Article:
A British study found that watching TV while doing homework was associated with poorer quality of work and more time spent. However, simply listening to the soundtrack did not affect the quality of the work or time spent. It's assumed that it's the constant task-switching caused by looking back and forth between the screen and the work that causes the negative effect. From this, it would also seem that listening to the radio should not be a problem. It's worth noting that we become less able to multi-task as we age, and that parents' objections to their children's study environment probably reflect their awareness that they themselves would find it difficult to concentrate in such circumstances.


You can read the TIMSS report at:

You can read an article on the motivational benefits of homework at:

And there are more articles about homework, with more details of Cooper's review at:

And a British review of homework research is available at:


April 2012: my update to this article.

Some Surprising Findings About Learning in the Classroom

The quality of the teacher doesn't affect how much students learn (that doesn't mean it doesn't affect other factors — e.g., interest and motivation).

Low ability students learn just as much as high ability students when exposed to the same experiences.

More able students learn more because they seek out other learning opportunities.

Tests, more than measuring a student’s learning, reflect the student’s motivation.

I want to talk to you this month about an educational project that’s been running for some years here in New Zealand. The Project on Learning spent three years (1998-2000) studying, in excruciating detail, the classroom experiences of 9-11 year olds. The study used miniature videocameras, individually worn microphones, as well as trained observers, to record every detail of the experiences of individual students during the course of particular science, maths, or social studies units. The students selected were a randomly chosen set of four, two girls, two boys, two above average ability, two below average ability. 16 different classrooms were involved in the study.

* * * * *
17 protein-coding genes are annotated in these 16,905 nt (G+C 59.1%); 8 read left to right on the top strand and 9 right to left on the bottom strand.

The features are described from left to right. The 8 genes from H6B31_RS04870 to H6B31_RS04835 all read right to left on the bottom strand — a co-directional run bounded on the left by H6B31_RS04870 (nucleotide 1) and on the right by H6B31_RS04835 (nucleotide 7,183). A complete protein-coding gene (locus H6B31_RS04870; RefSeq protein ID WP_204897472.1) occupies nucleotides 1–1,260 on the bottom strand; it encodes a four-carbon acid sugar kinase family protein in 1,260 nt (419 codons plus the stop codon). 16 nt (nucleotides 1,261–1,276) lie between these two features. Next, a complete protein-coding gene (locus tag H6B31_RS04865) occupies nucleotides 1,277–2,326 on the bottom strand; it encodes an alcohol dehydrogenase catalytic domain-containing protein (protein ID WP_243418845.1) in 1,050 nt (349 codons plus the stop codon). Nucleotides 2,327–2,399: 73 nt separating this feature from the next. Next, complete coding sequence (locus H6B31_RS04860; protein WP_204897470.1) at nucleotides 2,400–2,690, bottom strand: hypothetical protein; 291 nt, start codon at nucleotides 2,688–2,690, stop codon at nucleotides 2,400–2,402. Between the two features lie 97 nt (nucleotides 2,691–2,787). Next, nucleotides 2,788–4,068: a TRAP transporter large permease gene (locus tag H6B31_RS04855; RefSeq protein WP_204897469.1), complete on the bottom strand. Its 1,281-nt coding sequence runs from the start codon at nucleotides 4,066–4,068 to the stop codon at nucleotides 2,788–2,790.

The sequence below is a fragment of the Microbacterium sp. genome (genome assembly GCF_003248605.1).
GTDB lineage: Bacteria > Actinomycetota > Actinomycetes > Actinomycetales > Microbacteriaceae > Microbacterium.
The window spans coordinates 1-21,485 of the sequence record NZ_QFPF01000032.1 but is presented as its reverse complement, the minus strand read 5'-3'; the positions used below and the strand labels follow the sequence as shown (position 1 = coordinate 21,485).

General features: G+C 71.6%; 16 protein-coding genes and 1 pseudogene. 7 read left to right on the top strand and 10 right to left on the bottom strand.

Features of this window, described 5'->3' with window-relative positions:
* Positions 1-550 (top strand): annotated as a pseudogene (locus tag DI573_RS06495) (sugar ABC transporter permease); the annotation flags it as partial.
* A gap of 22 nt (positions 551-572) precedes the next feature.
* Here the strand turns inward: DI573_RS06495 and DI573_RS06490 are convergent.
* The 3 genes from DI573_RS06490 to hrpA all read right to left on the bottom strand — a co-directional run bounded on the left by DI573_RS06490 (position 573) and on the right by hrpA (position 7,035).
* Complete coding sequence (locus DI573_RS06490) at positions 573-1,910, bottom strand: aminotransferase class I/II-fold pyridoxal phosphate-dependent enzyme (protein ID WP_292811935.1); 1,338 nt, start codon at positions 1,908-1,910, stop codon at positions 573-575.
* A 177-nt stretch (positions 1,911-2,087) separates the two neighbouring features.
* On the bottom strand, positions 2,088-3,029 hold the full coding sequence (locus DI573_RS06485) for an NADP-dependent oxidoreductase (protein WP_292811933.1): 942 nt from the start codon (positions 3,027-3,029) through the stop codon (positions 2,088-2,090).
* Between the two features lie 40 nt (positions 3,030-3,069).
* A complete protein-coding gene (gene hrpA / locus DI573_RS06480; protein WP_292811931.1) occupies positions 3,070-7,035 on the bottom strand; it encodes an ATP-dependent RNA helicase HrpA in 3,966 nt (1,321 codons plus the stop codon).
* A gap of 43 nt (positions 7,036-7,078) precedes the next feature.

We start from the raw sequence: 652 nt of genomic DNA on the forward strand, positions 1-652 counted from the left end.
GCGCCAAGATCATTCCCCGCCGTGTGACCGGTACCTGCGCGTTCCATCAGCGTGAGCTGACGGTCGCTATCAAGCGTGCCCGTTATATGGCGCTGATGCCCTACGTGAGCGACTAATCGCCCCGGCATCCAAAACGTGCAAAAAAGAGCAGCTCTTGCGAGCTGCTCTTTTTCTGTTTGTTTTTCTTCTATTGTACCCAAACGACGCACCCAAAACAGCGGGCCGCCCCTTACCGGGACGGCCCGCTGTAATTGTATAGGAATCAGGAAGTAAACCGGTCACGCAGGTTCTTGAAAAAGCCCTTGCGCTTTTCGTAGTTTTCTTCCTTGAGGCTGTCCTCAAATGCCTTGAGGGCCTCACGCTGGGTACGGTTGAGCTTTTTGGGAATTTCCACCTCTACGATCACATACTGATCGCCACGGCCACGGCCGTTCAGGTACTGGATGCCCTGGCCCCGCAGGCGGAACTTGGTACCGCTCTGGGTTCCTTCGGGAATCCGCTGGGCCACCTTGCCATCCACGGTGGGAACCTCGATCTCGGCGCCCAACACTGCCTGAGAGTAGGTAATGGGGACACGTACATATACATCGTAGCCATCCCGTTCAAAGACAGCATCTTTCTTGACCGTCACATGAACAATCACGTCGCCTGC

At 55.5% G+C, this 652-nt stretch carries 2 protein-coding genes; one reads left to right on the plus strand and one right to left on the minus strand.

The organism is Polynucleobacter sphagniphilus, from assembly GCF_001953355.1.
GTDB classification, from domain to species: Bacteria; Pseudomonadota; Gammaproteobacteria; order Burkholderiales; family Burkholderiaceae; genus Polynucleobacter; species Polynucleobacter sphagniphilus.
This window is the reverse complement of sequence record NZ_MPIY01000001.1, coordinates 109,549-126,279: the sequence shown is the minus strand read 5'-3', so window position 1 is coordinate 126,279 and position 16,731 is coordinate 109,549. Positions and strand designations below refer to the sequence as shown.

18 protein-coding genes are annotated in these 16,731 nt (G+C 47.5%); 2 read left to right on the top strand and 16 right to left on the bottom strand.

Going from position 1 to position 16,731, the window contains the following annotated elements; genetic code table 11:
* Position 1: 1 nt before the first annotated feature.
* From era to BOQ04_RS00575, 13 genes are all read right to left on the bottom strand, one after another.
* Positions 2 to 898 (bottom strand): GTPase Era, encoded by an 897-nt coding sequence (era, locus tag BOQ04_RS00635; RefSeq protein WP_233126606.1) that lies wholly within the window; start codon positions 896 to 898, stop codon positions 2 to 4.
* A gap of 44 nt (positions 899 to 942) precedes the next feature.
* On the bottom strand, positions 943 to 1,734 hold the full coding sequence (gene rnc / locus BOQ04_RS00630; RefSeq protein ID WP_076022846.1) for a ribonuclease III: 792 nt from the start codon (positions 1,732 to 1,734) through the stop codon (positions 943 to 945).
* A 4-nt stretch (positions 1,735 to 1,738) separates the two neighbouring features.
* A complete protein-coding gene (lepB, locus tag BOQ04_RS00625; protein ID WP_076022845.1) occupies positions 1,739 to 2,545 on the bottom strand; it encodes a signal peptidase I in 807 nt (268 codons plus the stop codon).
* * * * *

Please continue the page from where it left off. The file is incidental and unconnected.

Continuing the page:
On the basis of this data, the researchers came to a number of startling conclusions. Here are some of them (as reported by Emeritus Professor Graham Nuthall on national radio):

* that students learn no more from experienced teachers than they learn from beginning teachers

* that students learn no more from award-winning teachers than teachers considered average

* that students already know 40-50% of what teachers are trying to teach them